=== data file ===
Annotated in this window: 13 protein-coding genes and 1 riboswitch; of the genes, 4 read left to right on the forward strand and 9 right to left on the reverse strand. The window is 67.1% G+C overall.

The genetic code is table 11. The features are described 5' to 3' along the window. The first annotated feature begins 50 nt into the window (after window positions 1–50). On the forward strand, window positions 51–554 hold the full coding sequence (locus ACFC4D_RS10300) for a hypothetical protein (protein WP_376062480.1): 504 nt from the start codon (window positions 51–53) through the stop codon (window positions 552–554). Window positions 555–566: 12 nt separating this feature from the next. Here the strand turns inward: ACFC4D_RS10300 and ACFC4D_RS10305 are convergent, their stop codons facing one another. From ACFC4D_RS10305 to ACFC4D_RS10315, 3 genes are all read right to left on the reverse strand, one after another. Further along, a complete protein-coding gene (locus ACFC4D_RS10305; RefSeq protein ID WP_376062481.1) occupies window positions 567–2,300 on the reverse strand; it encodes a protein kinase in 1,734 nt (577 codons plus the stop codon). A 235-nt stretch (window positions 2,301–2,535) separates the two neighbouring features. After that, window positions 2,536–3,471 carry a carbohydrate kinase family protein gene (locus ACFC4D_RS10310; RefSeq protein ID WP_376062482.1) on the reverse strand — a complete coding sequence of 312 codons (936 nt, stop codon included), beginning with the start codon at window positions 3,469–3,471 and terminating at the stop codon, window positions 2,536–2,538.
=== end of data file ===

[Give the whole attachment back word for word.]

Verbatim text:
Annotated in this window: 13 protein-coding genes and 1 riboswitch; of the genes, 4 read left to right on the forward strand and 9 right to left on the reverse strand. The window is 67.1% G+C overall.

The genetic code is table 11. The features are described 5' to 3' along the window. The first annotated feature begins 50 nt into the window (after window positions 1–50). On the forward strand, window positions 51–554 hold the full coding sequence (locus ACFC4D_RS10300) for a hypothetical protein (protein WP_376062480.1): 504 nt from the start codon (window positions 51–53) through the stop codon (window positions 552–554). Window positions 555–566: 12 nt separating this feature from the next. Here the strand turns inward: ACFC4D_RS10300 and ACFC4D_RS10305 are convergent, their stop codons facing one another. From ACFC4D_RS10305 to ACFC4D_RS10315, 3 genes are all read right to left on the reverse strand, one after another. Further along, a complete protein-coding gene (locus ACFC4D_RS10305; RefSeq protein ID WP_376062481.1) occupies window positions 567–2,300 on the reverse strand; it encodes a protein kinase in 1,734 nt (577 codons plus the stop codon). A 235-nt stretch (window positions 2,301–2,535) separates the two neighbouring features. After that, window positions 2,536–3,471 carry a carbohydrate kinase family protein gene (locus ACFC4D_RS10310; RefSeq protein ID WP_376062482.1) on the reverse strand — a complete coding sequence of 312 codons (936 nt, stop codon included), beginning with the start codon at window positions 3,469–3,471 and terminating at the stop codon, window positions 2,536–2,538.